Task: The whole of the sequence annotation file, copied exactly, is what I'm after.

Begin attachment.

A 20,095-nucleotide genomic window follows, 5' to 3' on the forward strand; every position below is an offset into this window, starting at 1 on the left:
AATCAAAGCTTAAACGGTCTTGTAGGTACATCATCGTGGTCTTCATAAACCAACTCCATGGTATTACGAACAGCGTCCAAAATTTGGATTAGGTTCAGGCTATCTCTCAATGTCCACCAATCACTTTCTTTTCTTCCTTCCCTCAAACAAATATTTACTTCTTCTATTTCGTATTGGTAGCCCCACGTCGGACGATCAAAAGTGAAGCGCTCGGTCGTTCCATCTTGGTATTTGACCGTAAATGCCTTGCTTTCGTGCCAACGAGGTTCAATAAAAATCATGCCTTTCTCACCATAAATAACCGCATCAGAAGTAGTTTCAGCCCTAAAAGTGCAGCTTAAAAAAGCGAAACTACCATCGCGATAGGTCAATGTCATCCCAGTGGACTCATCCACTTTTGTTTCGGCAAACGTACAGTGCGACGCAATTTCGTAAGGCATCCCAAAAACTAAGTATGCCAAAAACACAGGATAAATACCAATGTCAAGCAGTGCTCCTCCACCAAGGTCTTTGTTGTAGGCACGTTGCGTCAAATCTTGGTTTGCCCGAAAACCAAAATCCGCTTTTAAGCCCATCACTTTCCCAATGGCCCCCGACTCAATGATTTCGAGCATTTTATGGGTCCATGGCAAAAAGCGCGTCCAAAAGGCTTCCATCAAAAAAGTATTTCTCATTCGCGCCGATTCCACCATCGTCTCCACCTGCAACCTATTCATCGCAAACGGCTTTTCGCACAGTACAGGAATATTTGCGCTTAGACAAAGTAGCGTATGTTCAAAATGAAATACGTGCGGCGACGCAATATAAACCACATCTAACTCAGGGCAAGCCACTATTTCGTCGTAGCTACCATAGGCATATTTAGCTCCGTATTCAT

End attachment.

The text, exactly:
A 20,095-nucleotide genomic window follows, 5' to 3' on the forward strand; every position below is an offset into this window, starting at 1 on the left:
AATCAAAGCTTAAACGGTCTTGTAGGTACATCATCGTGGTCTTCATAAACCAACTCCATGGTATTACGAACAGCGTCCAAAATTTGGATTAGGTTCAGGCTATCTCTCAATGTCCACCAATCACTTTCTTTTCTTCCTTCCCTCAAACAAATATTTACTTCTTCTATTTCGTATTGGTAGCCCCACGTCGGACGATCAAAAGTGAAGCGCTCGGTCGTTCCATCTTGGTATTTGACCGTAAATGCCTTGCTTTCGTGCCAACGAGGTTCAATAAAAATCATGCCTTTCTCACCATAAATAACCGCATCAGAAGTAGTTTCAGCCCTAAAAGTGCAGCTTAAAAAAGCGAAACTACCATCGCGATAGGTCAATGTCATCCCAGTGGACTCATCCACTTTTGTTTCGGCAAACGTACAGTGCGACGCAATTTCGTAAGGCATCCCAAAAACTAAGTATGCCAAAAACACAGGATAAATACCAATGTCAAGCAGTGCTCCTCCACCAAGGTCTTTGTTGTAGGCACGTTGCGTCAAATCTTGGTTTGCCCGAAAACCAAAATCCGCTTTTAAGCCCATCACTTTCCCAATGGCCCCCGACTCAATGATTTCGAGCATTTTATGGGTCCATGGCAAAAAGCGCGTCCAAAAGGCTTCCATCAAAAAAGTATTTCTCATTCGCGCCGATTCCACCATCGTCTCCACCTGCAACCTATTCATCGCAAACGGCTTTTCGCACAGTACAGGAATATTTGCGCTTAGACAAAGTAGCGTATGTTCAAAATGAAATACGTGCGGCGACGCAATATAAACCACATCTAACTCAGGGCAAGCCACTATTTCGTCGTAGCTACCATAGGCATATTTAGCTCCGTATTCAT